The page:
Despite Africa’s growth at 3.4% in 2019, AfDB boss says ‘No one eats GDP’

THE 2020 African Economic Outlook (AEO) report says economic growth has been stabilized at 3.4 per cent, indicating an improved economy, yet, Akinwumi Adesina, President of African Development Bank (ADB) says ‘No one eats GDP (Gross Domestic profit)’.

Adesina said this on a premise that only about a third of African countries achieved inclusive growth, reducing poverty and inequality showing the growth had been less than inclusive.

With the theme; ‘Developing Africa’s Workshop for the Future’, the AEO said Africa still lags behind other developing regions especially in education and skill development despite progress in recent decades.

According to the AEO report, beyond a stable growth at 3.4 per cent in 2019, Africa is expected to pick up to 3.9 per cent in 2020 and 4.1 per cent in 2021 “but to remain below historical highs”.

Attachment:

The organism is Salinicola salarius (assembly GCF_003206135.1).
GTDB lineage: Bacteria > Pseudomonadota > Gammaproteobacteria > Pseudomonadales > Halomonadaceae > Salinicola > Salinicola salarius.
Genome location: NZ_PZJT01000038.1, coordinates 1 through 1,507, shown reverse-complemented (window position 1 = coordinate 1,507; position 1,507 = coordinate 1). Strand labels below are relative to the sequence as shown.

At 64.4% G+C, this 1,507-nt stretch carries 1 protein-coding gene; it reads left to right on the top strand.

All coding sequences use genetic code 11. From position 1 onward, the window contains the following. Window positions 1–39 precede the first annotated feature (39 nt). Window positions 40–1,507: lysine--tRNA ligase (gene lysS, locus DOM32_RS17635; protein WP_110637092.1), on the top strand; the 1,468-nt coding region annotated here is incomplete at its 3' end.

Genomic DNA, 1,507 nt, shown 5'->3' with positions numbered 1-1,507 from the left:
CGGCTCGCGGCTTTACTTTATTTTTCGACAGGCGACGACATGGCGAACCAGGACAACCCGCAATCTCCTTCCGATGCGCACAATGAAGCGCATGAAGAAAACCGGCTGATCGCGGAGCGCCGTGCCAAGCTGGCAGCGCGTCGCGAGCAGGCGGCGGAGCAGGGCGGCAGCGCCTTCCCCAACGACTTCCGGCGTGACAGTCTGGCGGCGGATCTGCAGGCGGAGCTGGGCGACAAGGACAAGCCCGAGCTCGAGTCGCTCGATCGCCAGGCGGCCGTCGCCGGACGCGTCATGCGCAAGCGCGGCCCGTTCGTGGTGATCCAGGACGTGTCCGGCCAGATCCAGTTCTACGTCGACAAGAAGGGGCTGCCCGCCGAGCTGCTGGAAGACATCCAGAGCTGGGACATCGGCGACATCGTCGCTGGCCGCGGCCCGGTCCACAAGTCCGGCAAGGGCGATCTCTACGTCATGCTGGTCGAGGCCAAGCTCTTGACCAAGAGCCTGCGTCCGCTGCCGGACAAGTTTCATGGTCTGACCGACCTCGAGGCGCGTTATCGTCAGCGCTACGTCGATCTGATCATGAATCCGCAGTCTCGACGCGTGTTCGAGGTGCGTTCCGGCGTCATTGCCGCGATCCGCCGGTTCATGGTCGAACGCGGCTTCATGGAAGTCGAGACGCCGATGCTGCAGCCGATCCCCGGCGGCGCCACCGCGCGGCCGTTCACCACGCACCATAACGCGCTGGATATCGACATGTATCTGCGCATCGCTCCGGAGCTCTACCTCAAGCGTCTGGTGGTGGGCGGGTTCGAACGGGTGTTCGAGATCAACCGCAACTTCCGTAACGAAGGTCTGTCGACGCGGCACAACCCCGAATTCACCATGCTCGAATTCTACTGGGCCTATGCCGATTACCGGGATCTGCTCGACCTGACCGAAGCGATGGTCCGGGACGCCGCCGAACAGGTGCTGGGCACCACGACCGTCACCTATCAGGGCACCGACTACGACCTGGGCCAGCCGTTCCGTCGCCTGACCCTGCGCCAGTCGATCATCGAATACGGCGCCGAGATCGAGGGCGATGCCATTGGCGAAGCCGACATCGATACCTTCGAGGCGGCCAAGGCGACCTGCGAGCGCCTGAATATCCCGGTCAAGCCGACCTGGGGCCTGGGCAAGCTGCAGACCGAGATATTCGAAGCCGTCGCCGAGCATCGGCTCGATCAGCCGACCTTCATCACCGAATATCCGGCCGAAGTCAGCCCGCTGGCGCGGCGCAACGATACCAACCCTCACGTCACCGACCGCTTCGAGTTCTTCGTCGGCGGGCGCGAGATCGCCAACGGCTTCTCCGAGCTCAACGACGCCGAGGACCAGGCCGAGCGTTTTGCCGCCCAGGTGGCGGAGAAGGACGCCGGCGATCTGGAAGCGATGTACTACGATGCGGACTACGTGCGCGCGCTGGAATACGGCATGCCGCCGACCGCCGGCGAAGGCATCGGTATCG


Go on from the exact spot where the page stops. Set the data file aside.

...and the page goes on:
Adesina said such records showed that the continent’s economies are growing well, higher than the global average, thus, projecting a steady rise in growth in Africa.

Conversely,  he said the report does not tell the whole story across the continent because the poor are still not seeing enough of the benefits of robust growth.

“Relatively few African countries posted significant declines in extreme poverty and inequality, which remain higher than in other regions of the world.






     

     

    With inclusive growth having ocurred in only 18 of 48 African countries with data, Adesina said, “Growth must be visible. Growth must be equitable. Growth must be felt in the lives of people”.

    Emphasizing on the need for education, the AEO report urges for policy actions, which should measure up to improve both the quantity and the quality of education and align education policy with labour market needs.

    “This requires expanding access to schools in remote areas, increasing incentives to invest in education, developing a demand-driven education system that caters to employers’ needs, investing in nutrition to help poorer children, and building STEM and ICT capacity.

    “Africa is blessed with resources, but its future lies in its people…education is the great equaliser. Only by developing our workforce will we make a dent in poverty, close the income gap between rich and poor, and adopt new technologies to create jobs in knowledge-intensive sectors,” Adesina said.

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